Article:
Let me be very clear here: the _sole_ difference between a macro and a
function is that when evaluating a function call, the function's
arguments are read, then every argument is evaluated, the function is
called with the evaluated arguments and the resulting value is returned.
In contrast, a macro's arguments are read, then the macro is called with
unevaluated arguments and the resulting value is evaluated afterwards to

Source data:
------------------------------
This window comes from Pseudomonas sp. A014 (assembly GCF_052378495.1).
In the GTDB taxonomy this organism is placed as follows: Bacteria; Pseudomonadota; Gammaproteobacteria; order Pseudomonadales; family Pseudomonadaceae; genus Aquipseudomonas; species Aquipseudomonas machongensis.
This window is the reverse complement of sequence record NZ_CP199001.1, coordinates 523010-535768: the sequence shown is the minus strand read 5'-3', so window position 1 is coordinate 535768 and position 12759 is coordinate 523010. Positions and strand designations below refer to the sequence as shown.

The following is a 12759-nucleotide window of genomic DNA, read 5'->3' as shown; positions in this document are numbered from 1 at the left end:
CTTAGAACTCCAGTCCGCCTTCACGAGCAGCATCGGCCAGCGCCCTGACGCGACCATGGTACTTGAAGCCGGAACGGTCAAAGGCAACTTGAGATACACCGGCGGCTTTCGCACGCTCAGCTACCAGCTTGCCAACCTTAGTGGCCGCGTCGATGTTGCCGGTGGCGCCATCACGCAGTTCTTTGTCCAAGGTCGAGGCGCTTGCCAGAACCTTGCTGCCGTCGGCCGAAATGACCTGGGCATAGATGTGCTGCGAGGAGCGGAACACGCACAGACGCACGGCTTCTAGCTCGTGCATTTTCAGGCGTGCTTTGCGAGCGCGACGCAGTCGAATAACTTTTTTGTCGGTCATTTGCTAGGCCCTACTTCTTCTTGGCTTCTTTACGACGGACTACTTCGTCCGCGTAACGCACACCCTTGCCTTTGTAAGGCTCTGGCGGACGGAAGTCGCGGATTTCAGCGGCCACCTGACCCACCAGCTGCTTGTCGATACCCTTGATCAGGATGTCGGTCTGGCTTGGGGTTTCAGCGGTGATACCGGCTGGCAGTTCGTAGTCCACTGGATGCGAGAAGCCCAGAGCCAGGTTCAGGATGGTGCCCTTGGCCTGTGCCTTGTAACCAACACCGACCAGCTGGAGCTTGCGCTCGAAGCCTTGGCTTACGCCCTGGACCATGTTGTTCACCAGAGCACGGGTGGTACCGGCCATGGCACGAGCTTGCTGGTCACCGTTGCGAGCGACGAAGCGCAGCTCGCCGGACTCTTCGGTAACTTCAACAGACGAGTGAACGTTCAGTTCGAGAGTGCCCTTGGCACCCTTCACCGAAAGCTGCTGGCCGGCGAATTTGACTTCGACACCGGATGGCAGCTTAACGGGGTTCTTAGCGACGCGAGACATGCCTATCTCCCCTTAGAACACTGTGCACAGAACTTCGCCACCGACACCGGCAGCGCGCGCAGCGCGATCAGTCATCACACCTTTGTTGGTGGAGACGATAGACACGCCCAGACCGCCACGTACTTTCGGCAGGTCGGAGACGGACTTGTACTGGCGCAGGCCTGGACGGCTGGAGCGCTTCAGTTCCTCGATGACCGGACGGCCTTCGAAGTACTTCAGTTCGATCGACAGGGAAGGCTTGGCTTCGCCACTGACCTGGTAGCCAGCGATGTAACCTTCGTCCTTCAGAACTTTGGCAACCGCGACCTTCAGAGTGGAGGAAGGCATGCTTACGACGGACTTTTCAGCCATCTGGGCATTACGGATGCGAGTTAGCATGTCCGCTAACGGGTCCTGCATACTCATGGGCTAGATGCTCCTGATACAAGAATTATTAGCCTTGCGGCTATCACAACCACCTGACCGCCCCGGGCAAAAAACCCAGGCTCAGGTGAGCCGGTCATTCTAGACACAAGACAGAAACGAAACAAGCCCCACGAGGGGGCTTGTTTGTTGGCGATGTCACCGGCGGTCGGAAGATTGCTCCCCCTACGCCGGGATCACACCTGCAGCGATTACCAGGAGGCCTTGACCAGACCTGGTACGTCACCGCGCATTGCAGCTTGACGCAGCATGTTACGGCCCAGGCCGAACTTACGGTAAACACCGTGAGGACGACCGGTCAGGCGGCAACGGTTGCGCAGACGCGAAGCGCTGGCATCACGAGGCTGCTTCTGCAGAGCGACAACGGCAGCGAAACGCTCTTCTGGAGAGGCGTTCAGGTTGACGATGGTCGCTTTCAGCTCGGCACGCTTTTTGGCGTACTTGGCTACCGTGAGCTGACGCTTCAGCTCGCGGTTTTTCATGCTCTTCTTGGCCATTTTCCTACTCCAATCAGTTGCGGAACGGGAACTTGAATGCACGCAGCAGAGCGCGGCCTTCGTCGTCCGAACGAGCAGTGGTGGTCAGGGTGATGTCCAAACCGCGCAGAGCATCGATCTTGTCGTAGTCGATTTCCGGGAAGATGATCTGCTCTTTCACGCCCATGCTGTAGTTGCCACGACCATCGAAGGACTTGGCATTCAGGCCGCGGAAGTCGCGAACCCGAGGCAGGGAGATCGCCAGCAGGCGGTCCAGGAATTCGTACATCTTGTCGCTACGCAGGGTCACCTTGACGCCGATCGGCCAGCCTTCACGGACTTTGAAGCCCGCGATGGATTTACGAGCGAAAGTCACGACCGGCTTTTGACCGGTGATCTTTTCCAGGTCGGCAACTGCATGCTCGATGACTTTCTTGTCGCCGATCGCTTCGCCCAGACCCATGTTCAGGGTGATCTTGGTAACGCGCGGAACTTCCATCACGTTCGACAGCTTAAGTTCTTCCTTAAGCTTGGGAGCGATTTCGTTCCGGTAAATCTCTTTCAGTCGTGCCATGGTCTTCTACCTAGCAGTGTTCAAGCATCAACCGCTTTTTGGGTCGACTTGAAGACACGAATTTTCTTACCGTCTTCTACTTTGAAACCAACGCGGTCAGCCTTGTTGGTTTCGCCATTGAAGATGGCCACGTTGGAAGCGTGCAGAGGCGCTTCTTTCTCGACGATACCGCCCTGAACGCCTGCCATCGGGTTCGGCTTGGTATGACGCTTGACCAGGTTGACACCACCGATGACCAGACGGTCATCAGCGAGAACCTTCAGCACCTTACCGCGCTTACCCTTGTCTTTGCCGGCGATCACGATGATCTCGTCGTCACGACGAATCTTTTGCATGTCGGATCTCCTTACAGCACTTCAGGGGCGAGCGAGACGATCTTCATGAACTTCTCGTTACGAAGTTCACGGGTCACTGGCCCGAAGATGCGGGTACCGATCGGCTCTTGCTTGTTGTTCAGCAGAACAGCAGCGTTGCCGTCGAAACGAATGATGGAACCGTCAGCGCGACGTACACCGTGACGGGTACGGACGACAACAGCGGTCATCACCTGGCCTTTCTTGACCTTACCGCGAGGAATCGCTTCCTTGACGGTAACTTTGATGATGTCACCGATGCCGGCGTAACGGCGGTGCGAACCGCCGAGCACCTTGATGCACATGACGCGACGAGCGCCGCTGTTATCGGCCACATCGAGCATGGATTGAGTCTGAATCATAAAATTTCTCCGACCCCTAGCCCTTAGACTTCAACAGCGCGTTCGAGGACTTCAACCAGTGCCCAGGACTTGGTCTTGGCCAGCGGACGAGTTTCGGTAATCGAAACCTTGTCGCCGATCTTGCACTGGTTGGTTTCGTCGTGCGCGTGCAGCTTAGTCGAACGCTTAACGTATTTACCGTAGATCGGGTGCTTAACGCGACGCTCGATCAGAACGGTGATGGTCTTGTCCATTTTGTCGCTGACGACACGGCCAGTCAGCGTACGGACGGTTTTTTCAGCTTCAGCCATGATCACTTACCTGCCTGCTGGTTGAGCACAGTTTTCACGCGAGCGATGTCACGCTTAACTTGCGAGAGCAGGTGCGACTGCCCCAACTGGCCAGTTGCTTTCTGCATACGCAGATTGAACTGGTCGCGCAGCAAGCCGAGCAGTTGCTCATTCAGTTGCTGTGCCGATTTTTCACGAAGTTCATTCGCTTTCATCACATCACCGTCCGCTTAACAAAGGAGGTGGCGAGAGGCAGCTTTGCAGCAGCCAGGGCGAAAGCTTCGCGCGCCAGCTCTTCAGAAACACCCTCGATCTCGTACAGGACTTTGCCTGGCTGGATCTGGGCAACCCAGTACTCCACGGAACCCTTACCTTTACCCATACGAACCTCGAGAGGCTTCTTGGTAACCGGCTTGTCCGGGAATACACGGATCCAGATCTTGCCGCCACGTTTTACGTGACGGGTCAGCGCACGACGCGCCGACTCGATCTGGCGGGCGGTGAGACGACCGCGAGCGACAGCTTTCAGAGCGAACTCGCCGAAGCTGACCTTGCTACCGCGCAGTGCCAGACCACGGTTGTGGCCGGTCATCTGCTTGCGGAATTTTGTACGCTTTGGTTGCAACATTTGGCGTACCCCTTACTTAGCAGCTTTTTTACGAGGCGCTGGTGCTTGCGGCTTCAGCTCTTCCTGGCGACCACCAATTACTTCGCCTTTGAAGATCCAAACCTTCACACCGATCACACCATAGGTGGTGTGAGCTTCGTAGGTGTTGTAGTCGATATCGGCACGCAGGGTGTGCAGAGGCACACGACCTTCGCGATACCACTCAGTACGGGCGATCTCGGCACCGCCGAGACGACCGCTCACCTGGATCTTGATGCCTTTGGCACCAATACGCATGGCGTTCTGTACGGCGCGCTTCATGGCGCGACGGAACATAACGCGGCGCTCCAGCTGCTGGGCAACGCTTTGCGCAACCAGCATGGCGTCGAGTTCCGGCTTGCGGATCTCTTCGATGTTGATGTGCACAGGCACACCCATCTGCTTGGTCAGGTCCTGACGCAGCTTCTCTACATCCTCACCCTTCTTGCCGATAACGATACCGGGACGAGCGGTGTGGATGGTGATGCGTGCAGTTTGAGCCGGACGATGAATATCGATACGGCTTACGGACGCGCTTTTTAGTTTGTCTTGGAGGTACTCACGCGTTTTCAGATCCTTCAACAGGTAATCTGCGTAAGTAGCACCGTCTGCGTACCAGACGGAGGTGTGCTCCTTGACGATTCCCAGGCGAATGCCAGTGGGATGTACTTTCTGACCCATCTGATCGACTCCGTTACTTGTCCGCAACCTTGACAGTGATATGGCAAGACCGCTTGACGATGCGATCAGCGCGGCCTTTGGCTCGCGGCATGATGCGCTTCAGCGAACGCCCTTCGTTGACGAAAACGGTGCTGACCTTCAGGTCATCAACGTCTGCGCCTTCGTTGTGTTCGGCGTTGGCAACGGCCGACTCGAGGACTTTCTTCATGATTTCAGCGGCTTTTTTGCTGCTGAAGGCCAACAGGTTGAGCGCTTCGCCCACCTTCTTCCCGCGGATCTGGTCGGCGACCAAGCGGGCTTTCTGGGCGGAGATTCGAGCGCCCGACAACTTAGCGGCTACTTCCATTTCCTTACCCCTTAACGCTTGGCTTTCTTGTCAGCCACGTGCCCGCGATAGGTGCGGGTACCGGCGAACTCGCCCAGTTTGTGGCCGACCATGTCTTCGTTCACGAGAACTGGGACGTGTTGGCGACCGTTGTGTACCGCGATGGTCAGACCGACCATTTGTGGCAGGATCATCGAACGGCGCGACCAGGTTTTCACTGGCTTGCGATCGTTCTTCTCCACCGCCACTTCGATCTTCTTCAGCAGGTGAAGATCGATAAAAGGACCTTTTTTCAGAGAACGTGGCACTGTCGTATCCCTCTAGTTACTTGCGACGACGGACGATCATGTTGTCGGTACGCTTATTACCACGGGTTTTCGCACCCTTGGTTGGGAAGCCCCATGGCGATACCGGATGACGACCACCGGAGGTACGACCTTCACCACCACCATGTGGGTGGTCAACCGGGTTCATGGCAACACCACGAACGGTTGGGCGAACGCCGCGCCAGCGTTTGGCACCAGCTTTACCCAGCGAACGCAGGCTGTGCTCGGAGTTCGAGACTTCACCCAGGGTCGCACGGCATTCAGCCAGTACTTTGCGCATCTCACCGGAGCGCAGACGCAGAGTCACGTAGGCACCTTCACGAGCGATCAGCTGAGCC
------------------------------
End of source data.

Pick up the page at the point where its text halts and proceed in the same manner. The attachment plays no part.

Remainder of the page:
make up the resulting value.
In either case, the arguments are read before any evaluation happens.
And in either way, there is exactly one level of evaluation happening,
for functions before they get called, and for macros after they get
If you have something like
bla = #(define-music-function (blub) (symbol-list?)
Then my-macro will receive a single symbol as argument, and that symbol
is blub . Assigning any meaning to blub will happen if the symbol blub
appears in the return value from my-macro, in which case it will get
replaced by the value received from calling bla.
That makes macros be of very limited usefulness for processing
expressions specified as music function arguments.